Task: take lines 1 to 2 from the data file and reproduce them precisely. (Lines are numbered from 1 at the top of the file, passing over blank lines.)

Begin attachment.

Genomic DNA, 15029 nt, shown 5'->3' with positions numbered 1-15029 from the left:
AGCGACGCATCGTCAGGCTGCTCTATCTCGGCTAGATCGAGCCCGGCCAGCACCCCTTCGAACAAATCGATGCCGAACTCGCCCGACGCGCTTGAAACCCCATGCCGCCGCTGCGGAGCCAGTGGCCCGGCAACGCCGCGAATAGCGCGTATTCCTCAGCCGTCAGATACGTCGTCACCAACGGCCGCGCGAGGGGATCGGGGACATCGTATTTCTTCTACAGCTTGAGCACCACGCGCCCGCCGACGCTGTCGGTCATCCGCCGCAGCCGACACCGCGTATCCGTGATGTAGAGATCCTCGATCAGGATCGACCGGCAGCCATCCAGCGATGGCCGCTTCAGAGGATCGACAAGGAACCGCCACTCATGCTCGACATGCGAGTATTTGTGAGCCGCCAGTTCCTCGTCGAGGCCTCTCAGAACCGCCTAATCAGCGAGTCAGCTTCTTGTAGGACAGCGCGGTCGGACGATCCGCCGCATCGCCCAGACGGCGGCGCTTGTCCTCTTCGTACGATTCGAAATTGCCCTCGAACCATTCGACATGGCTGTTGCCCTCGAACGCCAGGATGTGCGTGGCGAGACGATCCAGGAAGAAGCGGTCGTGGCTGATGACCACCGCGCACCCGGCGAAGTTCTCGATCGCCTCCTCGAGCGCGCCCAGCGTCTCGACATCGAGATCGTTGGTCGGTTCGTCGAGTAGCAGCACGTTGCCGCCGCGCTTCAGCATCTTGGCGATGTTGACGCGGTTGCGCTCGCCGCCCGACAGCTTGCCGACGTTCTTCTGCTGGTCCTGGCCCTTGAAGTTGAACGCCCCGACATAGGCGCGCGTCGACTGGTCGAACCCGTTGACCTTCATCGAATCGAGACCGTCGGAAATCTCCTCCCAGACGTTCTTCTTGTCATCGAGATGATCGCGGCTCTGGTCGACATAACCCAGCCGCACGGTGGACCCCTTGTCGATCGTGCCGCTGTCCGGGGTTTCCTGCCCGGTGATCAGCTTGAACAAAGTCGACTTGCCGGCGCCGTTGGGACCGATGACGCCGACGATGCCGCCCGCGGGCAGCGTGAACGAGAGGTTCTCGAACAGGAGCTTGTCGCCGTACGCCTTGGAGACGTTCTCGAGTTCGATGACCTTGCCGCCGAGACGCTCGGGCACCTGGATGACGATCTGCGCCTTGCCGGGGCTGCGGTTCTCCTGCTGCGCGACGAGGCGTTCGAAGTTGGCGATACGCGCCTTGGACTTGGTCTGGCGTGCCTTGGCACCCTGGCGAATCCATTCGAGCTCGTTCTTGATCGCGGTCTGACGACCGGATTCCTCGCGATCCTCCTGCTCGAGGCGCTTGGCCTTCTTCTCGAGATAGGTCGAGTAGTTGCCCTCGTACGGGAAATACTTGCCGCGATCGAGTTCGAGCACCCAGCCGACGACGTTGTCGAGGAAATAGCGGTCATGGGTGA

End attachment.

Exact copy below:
Genomic DNA, 15029 nt, shown 5'->3' with positions numbered 1-15029 from the left:
AGCGACGCATCGTCAGGCTGCTCTATCTCGGCTAGATCGAGCCCGGCCAGCACCCCTTCGAACAAATCGATGCCGAACTCGCCCGACGCGCTTGAAACCCCATGCCGCCGCTGCGGAGCCAGTGGCCCGGCAACGCCGCGAATAGCGCGTATTCCTCAGCCGTCAGATACGTCGTCACCAACGGCCGCGCGAGGGGATCGGGGACATCGTATTTCTTCTACAGCTTGAGCACCACGCGCCCGCCGACGCTGTCGGTCATCCGCCGCAGCCGACACCGCGTATCCGTGATGTAGAGATCCTCGATCAGGATCGACCGGCAGCCATCCAGCGATGGCCGCTTCAGAGGATCGACAAGGAACCGCCACTCATGCTCGACATGCGAGTATTTGTGAGCCGCCAGTTCCTCGTCGAGGCCTCTCAGAACCGCCTAATCAGCGAGTCAGCTTCTTGTAGGACAGCGCGGTCGGACGATCCGCCGCATCGCCCAGACGGCGGCGCTTGTCCTCTTCGTACGATTCGAAATTGCCCTCGAACCATTCGACATGGCTGTTGCCCTCGAACGCCAGGATGTGCGTGGCGAGACGATCCAGGAAGAAGCGGTCGTGGCTGATGACCACCGCGCACCCGGCGAAGTTCTCGATCGCCTCCTCGAGCGCGCCCAGCGTCTCGACATCGAGATCGTTGGTCGGTTCGTCGAGTAGCAGCACGTTGCCGCCGCGCTTCAGCATCTTGGCGATGTTGACGCGGTTGCGCTCGCCGCCCGACAGCTTGCCGACGTTCTTCTGCTGGTCCTGGCCCTTGAAGTTGAACGCCCCGACATAGGCGCGCGTCGACTGGTCGAACCCGTTGACCTTCATCGAATCGAGACCGTCGGAAATCTCCTCCCAGACGTTCTTCTTGTCATCGAGATGATCGCGGCTCTGGTCGACATAACCCAGCCGCACGGTGGACCCCTTGTCGATCGTGCCGCTGTCCGGGGTTTCCTGCCCGGTGATCAGCTTGAACAAAGTCGACTTGCCGGCGCCGTTGGGACCGATGACGCCGACGATGCCGCCCGCGGGCAGCGTGAACGAGAGGTTCTCGAACAGGAGCTTGTCGCCGTACGCCTTGGAGACGTTCTCGAGTTCGATGACCTTGCCGCCGAGACGCTCGGGCACCTGGATGACGATCTGCGCCTTGCCGGGGCTGCGGTTCTCCTGCTGCGCGACGAGGCGTTCGAAGTTGGCGATACGCGCCTTGGACTTGGTCTGGCGTGCCTTGGCACCCTGGCGAATCCATTCGAGCTCGTTCTTGATCGCGGTCTGACGACCGGATTCCTCGCGATCCTCCTGCTCGAGGCGCTTGGCCTTCTTCTCGAGATAGGTCGAGTAGTTGCCCTCGTACGGGAAATACTTGCCGCGATCGAGTTCGAGCACCCAGCCGACGACGTTGTCGAGGAAATAGCGGTCATGGGTGA